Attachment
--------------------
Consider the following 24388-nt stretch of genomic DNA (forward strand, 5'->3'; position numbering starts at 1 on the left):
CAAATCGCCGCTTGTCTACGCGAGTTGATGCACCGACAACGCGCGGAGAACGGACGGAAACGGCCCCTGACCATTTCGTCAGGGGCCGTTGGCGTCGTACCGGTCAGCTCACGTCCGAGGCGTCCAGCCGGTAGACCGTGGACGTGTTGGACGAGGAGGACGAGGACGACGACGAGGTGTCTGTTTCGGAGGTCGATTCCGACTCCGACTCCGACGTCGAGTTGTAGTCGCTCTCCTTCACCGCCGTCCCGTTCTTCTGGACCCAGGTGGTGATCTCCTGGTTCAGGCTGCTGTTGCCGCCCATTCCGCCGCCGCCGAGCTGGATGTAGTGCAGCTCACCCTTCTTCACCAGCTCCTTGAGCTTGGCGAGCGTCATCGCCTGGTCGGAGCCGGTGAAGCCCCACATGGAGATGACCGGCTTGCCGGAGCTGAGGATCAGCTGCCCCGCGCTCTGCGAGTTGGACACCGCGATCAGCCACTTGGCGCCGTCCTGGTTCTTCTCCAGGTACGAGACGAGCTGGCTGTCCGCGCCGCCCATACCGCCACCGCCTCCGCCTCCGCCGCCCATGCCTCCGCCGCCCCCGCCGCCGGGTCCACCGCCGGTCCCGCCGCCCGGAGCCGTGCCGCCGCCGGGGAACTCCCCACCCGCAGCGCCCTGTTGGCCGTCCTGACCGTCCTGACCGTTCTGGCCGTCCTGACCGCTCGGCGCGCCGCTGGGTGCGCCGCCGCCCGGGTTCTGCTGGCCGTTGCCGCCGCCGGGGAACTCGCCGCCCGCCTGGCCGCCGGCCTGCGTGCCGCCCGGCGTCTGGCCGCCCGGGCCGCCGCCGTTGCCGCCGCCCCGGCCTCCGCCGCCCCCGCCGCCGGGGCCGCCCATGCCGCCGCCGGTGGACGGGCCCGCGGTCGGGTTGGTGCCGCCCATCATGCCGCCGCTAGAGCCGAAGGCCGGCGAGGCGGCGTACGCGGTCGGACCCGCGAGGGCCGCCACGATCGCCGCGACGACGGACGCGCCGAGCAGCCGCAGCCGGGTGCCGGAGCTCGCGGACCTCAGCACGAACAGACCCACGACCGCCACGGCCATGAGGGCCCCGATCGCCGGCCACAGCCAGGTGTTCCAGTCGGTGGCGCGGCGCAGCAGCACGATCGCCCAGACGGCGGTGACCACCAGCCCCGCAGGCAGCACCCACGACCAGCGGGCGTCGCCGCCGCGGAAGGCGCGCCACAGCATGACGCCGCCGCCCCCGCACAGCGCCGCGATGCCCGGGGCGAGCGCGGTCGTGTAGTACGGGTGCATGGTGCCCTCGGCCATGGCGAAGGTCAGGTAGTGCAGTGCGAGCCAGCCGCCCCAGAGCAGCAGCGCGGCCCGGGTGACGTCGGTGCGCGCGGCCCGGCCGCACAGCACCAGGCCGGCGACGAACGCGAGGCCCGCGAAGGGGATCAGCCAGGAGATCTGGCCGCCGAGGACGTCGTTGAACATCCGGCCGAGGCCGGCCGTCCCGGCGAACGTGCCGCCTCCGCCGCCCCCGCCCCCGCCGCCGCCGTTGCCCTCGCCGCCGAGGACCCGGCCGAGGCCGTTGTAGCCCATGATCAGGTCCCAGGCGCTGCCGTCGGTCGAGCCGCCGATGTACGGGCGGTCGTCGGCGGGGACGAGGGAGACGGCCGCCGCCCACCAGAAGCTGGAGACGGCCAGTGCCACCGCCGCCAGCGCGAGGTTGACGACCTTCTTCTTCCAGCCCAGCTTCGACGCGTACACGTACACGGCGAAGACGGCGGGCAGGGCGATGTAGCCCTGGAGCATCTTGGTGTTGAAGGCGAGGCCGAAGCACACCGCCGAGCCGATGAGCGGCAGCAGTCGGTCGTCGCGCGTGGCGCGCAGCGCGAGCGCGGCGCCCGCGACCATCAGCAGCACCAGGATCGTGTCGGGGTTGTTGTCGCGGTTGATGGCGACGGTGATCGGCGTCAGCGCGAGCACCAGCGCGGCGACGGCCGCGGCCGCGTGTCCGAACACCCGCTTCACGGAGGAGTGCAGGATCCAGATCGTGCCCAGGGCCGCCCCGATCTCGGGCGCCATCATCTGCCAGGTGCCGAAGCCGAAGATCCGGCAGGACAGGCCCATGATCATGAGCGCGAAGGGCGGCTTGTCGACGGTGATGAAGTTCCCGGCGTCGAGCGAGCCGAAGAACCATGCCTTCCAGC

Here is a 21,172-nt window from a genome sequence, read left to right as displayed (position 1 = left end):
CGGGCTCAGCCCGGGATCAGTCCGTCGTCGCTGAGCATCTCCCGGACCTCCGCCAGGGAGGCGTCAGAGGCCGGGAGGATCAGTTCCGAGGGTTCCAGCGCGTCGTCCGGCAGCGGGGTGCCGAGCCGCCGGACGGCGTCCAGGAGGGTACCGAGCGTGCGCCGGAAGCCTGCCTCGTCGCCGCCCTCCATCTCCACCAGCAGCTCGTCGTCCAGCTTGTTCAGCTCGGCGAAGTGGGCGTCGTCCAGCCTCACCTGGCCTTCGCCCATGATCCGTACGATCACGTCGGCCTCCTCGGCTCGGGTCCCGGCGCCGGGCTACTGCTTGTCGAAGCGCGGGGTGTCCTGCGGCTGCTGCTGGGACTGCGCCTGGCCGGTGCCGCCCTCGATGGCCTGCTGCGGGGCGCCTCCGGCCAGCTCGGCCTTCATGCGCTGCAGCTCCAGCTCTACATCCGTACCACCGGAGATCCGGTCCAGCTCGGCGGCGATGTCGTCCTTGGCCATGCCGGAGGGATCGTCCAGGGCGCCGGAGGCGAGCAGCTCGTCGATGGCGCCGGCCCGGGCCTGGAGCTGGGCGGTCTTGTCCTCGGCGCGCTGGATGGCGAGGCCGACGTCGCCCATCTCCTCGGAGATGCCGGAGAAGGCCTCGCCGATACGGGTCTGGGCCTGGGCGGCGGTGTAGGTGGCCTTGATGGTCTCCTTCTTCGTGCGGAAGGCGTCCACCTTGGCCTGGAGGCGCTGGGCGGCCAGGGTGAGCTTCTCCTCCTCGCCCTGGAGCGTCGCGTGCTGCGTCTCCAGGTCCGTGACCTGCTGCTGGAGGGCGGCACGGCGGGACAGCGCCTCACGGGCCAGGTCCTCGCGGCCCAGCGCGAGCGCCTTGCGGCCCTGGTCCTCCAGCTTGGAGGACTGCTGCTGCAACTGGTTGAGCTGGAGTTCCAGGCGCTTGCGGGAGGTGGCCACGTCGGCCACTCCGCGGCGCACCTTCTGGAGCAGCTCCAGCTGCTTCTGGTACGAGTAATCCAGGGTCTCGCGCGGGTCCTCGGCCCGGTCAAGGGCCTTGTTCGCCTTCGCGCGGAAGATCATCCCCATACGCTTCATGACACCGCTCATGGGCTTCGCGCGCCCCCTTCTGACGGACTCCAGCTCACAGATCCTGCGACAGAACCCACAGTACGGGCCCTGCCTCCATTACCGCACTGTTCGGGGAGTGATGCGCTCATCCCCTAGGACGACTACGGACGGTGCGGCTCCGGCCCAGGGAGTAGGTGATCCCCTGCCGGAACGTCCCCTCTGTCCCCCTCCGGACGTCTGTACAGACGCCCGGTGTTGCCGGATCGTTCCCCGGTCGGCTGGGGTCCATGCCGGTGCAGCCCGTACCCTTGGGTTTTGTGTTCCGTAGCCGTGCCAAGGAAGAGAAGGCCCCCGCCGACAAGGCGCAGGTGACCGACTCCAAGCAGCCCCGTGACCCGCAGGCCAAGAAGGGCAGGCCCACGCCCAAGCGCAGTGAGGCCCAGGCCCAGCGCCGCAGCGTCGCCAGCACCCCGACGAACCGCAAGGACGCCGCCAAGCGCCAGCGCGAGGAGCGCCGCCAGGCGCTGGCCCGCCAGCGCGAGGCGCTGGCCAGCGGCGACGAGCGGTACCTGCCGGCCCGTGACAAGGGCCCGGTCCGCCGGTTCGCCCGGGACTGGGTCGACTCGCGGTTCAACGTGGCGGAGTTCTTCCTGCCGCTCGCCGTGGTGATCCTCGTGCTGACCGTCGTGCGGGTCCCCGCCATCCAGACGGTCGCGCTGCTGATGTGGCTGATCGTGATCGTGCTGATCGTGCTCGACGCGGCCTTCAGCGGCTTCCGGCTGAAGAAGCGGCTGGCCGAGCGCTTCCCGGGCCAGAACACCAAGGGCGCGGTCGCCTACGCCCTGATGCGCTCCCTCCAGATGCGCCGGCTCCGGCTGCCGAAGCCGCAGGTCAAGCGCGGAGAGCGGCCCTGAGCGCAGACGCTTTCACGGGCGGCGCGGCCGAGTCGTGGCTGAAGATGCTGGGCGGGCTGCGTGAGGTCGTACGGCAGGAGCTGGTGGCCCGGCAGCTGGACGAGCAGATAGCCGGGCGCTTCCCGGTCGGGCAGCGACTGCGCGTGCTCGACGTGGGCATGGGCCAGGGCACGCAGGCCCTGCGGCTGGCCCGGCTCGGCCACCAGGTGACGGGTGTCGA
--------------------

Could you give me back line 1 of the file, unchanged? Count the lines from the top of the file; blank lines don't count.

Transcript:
Consider the following 24388-nt stretch of genomic DNA (forward strand, 5'->3'; position numbering starts at 1 on the left):